This public slap in the face to Britain's biggest EU partners gave an insight into what was really concentrating US and British minds. Having constructed a tortuous case for war over Iraq's lack of co-operation with the UN security Council, plans were being laid for post-Saddam Iraq excluding non-coalition countries.
Straw's remarks revealed the focused on Iraqs oil. The World's four oil giants (BP, Exxon, Chevron and Shell) , have been desperate to get back into Iraq, since being booted out in the nationalisation of 1972.
Iraq sits on the world's second largest proven oil reserves, expected to increase to reserves of 200-plus billion barrels of high-grade crude. No one doubts Bush's determination to ensure "friendly" companies gain the lion's share of lucrative oil contracts - worth hundreds of billions of dollars over many decades.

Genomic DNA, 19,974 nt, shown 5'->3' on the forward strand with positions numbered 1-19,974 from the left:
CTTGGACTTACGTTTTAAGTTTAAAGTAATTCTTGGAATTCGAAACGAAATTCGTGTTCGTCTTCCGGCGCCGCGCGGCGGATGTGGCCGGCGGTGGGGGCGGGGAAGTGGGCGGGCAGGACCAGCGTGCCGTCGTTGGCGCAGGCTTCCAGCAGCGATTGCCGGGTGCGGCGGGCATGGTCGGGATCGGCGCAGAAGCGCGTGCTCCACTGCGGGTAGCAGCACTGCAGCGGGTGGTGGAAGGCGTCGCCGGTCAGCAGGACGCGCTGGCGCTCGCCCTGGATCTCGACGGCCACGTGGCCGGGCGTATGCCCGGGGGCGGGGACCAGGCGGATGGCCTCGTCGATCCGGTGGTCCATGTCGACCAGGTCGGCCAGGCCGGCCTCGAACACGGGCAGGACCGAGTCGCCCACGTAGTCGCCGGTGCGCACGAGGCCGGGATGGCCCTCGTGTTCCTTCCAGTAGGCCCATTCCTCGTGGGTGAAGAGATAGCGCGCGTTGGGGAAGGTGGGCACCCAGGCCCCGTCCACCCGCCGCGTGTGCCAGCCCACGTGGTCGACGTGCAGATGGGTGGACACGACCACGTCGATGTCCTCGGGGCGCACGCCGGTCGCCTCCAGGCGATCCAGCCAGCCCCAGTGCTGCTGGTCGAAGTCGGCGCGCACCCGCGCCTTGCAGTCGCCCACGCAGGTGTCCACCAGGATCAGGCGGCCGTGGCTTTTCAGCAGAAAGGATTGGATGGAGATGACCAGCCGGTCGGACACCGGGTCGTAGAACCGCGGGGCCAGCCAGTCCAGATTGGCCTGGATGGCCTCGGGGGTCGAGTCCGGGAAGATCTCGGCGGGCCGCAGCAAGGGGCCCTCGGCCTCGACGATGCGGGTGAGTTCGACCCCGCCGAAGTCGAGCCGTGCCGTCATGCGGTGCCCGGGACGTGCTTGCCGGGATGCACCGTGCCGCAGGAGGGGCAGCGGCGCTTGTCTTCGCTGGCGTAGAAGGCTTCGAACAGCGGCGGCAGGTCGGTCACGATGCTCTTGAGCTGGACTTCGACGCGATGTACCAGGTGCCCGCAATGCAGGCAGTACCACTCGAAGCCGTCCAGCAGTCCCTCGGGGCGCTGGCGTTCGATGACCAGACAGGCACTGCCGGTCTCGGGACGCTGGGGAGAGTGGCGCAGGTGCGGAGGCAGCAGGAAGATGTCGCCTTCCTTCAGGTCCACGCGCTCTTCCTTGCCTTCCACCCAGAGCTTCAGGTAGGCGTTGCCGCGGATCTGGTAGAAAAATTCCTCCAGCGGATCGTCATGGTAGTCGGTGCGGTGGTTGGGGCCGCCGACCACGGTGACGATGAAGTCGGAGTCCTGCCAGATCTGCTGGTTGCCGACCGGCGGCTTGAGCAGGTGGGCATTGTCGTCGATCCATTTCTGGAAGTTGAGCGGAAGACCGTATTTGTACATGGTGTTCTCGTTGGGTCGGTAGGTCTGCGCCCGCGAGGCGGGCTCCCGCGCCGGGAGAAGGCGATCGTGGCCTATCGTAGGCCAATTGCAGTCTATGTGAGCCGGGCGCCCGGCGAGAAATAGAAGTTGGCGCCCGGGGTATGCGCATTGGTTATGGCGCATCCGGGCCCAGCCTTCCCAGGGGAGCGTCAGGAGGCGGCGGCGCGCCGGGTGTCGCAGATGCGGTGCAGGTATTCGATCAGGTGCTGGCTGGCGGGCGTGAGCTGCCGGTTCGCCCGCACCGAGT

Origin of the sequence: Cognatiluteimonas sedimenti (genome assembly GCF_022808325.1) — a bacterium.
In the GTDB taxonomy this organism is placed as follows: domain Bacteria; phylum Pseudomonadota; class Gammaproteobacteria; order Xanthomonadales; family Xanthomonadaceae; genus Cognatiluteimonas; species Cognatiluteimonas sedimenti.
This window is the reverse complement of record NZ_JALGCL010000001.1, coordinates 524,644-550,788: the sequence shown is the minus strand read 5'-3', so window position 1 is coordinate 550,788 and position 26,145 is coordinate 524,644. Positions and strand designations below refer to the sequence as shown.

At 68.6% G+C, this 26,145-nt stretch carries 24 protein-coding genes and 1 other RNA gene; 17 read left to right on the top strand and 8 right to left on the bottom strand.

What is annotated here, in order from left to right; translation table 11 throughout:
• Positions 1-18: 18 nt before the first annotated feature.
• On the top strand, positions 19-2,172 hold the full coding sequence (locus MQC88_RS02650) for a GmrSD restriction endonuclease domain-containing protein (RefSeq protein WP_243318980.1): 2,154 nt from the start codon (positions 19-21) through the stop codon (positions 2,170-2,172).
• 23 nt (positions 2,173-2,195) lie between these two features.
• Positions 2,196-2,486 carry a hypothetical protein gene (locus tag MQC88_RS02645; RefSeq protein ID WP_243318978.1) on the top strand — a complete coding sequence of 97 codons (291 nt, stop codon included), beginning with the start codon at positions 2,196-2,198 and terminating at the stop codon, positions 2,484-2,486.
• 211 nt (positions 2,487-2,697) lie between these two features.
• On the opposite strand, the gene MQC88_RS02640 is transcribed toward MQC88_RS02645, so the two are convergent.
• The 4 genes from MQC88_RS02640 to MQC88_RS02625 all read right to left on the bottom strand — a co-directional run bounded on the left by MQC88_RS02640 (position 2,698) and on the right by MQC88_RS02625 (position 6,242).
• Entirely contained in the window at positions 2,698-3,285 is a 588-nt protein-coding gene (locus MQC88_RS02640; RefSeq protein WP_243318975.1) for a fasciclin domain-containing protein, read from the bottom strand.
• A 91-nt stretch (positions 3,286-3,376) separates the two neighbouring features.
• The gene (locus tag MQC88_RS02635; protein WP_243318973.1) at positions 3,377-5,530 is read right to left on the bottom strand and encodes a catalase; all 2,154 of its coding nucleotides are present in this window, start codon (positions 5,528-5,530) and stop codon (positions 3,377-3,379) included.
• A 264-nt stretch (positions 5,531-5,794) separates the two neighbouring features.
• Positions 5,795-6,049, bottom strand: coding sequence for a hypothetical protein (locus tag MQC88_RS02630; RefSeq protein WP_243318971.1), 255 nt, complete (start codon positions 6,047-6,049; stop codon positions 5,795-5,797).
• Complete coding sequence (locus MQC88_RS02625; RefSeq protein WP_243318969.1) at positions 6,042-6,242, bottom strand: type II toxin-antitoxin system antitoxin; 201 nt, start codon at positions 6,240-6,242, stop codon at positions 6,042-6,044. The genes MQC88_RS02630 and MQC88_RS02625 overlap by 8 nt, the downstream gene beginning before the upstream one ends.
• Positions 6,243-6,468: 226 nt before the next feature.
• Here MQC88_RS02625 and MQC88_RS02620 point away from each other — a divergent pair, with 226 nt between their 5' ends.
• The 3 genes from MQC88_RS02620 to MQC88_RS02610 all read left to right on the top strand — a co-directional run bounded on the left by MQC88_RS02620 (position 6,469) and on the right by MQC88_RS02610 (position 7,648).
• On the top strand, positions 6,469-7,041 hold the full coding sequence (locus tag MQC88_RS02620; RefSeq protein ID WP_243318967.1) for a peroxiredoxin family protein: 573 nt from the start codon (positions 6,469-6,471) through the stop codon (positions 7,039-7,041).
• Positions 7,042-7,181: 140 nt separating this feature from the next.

Iraq's new constitution - practically written by US and Foreign office advisors, guarantees a major role for foreign companies. Production Sharing Agreements would hand over control of dozens of oil fields, like the gian Majnoon .
After next month's elections, when a new Iraqi government takes over and contracts are signed it will become clearer how much oil was part of London and Washington's pre-war plans.